While browsing social media Beth Dammarell scrolled past a picture of herself and couldn’t believe what she was seeing. She looked dramatically heavier than everyone else in the photo.
“That was a real eye opener for me that I had gotten so large,” the information technology project manager from Dallas told TODAY. “I looked at that photo and said, 'I have to make serious changes.'”
At 5 feet 8 inches tall, she weighed 293 pounds. She knew she had been gaining "a couple of pounds a year," yet hadn't realized how much it was adding up.
"I wasn’t happy with how I looked and how I felt," she explained.
In April 2017, Dammarell, now 48, began researching how to lose weight. While some diets promised big losses, she worried they were fads and the loss wouldn’t stick. So she stuck to a tried-and-true method: writing down what she ate.
“I was really underestimating how much I had been eating,” Dammarell said. “I started eating healthier."
At first, she simply ate less of what she normally ate. Then she also started exercising, even though it was tough.
“It was hard at first because I couldn’t even do 10 minutes. I couldn’t walk around the neighborhood,” Dammarell said.
But she kept pushing herself. She’d tell herself to walk past two more houses or for a few more minutes. Exercise and smaller portions worked: She lost about 60 pounds — and then hit a plateau.
“I started to add in more exercise, working out a little bit more and (lifting) a little heavier (weights). That helped me lose another 20 pounds,” she said.
She worried she would not be able to reach her goal weight of 160 pounds so she turned to her local Life Time gym to help. With the help of a trainer, who gave her both eating and exercising plans, she lost another 37 pounds. Her eating habits transformed even more as she focused on clean whole foods, such as lean protein, fruits and vegetables.
“A lot of the food (I was eating) wasn’t helping me lose the weight,” Dammarell said.
While she is about 15 pounds away from reaching her target weight, she set a non-scale goal she’s now focused on achieving.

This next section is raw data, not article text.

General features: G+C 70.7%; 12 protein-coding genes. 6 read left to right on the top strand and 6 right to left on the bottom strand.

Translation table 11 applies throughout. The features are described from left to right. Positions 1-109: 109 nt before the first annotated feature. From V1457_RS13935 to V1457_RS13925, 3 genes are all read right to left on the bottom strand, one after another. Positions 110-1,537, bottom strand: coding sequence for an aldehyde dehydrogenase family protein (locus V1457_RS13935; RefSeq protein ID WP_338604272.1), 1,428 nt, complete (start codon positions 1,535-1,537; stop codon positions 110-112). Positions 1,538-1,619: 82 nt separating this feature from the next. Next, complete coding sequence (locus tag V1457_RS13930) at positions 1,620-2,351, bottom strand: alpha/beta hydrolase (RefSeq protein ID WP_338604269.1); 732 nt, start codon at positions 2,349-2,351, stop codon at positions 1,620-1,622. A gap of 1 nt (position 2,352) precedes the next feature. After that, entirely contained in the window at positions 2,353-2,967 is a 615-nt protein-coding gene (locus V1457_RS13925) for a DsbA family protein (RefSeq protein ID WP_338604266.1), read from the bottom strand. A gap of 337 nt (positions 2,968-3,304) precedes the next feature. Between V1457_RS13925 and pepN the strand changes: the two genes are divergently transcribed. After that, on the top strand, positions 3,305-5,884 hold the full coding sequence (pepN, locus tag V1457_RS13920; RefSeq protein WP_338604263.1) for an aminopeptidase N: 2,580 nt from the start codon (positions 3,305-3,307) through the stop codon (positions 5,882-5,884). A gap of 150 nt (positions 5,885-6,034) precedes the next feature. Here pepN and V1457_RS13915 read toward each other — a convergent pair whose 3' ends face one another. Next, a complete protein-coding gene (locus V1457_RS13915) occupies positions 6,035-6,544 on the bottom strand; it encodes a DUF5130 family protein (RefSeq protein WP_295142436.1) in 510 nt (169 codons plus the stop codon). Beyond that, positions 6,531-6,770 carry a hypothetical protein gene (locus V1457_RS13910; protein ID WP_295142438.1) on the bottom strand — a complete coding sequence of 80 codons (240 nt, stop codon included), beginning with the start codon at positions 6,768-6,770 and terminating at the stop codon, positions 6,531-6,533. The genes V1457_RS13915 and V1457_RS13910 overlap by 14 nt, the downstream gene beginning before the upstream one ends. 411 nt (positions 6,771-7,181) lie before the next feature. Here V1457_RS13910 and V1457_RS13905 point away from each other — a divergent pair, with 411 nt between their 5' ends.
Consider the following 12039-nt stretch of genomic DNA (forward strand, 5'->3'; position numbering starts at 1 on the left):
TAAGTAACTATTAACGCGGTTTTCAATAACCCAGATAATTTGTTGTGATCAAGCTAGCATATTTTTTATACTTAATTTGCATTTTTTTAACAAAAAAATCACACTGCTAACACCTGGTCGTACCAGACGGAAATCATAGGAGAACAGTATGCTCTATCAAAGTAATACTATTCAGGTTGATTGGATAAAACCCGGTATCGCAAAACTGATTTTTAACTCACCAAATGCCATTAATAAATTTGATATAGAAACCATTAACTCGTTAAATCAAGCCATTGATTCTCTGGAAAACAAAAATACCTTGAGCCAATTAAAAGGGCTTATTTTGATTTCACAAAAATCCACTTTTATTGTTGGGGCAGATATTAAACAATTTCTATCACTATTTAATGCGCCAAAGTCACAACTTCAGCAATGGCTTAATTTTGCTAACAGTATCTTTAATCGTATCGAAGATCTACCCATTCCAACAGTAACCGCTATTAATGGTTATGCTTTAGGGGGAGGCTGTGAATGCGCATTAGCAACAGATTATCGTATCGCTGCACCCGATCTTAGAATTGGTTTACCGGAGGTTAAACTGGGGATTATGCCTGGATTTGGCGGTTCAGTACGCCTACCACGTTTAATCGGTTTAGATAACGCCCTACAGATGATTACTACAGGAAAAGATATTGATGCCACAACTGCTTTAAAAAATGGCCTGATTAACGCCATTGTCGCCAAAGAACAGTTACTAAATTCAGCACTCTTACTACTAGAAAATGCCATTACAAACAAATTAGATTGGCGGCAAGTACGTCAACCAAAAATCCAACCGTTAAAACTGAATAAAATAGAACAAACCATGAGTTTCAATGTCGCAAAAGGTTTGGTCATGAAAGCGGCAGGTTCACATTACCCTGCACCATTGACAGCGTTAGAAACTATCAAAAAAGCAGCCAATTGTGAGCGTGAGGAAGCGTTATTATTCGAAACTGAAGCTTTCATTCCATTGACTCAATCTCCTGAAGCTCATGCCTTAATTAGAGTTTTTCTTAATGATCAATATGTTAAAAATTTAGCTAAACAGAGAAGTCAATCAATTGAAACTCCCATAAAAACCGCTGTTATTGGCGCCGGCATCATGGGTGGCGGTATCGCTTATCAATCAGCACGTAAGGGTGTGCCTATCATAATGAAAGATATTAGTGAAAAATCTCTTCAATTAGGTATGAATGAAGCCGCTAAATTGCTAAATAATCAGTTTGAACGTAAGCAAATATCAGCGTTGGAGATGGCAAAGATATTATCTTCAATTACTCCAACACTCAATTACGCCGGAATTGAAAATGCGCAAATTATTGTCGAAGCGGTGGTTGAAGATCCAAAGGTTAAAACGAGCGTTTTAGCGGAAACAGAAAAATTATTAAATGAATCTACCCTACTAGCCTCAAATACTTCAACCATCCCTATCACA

“My goal is to compete in an endurance obstacle race,” she said.
Dammarell’s life has changed, too. She enjoys going to amusement parks with her children, now that she's able to ride all the rides. And, she’s been horseback riding and finds that she now likes being in crowds and even flying.
“When I travel for work I don’t have to worry about sitting in the middle seat or asking for a seatbelt extender to get it around me,” she said. “So many things I experience every day I never could before because of the size that I was.”
While she loves how she looks and how strong she is, she’s happy to be getting out of her comfort zone too.
“I let my weight hold me back for so long I was always afraid to try something new,” Dammarell said. “I am discovering all these things that I couldn’t do or I was afraid to do.”
Here is her advice for anyone starting their own weight-loss journey.
1. Set reasonable goals.
When Dammarell first started losing weight, she simply wanted to lose 10 pounds. That seemed doable. Setting reasonable milestones made it easier for her to reach them.
“I set small goals,” she said. “It was very daunting and overwhelming to think ‘Oh my God, could I really lose 100 pounds all at once?’”
2. Seek help when you need it.
When Dammarell started going to the gym, she was frustrated that her weight loss had stalled. With the help of the staff, she learned she wasn’t eating enough calories to allow her body to lose weight. After chatting with her trainer, she started losing again.
“The support I got … really helped me reach my goal of losing over 100 pounds," she said.
3. Just start.
“It is never too late and you are never too old. If you want to change definitely take the first step,” Dammarell said.